Soon thereafter, on May 21, 2009, attorneys Peter C. Lallas and Jeffrey Pariser of Hogan & Hartson LLP ("Hogan & Hartson") entered appearances on plaintiff's behalf for the limited purpose of mediation and possibly settlement.*fn2 Mr. Lallas and Mr. Pariser then engaged in settlement discussions with counsel for Unum Provident. Opp. at 2; see Mot. at 3-5. As a result, on September 4, 2009, plaintiff and Unum Provident reached a settlement agreement, under which Unum Provident would pay plaintiff $10,000 "in full and final compromise and settlement of all her claims against Unum . . . that were made or which might have been made by" plaintiff. Opp. Ex. C, Settlement Agreement and General Release of Claims ("Settlement Agreement and Release") at 1, Sept. 4, 2009. That same day, pursuant to Rule 41 of the Federal Rules of Civil Procedure, counsel for plaintiff and Unum Provident filed a stipulation of dismissal that "dismiss[ed] this action with prejudice as to . . . Unum Provident only." Rule 41 Stipulation of Dismissal ("Stipulation of Dismissal") at 1, Sept. 4, 2009 (emphasis added). Four days later, on September 8, 2009, plaintiff deposited the check issued by Unum Provident for $10,000. Opp. Ex. D at 1, Sept. 8, 2009; see Mot. at 5.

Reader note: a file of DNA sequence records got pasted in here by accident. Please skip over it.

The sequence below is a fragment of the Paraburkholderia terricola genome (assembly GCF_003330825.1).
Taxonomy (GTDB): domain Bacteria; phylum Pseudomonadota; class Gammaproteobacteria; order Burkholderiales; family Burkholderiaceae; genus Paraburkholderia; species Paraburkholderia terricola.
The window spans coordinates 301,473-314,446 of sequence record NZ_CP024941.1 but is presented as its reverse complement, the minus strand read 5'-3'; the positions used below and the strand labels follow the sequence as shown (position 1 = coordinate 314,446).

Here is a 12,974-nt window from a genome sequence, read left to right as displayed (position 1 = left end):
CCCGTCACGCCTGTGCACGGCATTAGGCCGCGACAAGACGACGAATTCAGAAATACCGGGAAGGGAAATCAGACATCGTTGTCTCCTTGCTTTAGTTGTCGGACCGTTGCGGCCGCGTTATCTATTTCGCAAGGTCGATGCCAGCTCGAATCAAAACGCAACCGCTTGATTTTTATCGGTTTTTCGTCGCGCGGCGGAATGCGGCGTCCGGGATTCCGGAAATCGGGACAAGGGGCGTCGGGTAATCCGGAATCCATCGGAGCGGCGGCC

On May 29, 2010, Judge Robertson dismissed plaintiff's final outstanding claim - the Title VII claim against Fannie Mae - on consideration of Fannie Mae's motion to dismiss and plaintiff's written opposition. See Memorandum at 1-2, May 29, 2010 (Robertson, J.); Order at 1, May 29, 2010 (Robertson, J.). Plaintiff filed a notice of appeal on June 7, 2010. Then, on the following day, June 8, 2010, plaintiff filed the motion at issue, requesting rescission or, in the alterative, reformation of the voluntary dismissal of plaintiff's claims against Unum Provident.*fn3 Because this motion was filed within twenty-eight days of Judge Robertson's final order, the court of appeals, on its own motion, held plaintiff's appeal in abeyance pending this Court's disposition of plaintiff's motion. See Order of the United States Court of Appeals for the District of Columbia Circuit at 1, Nov. 15, 2010.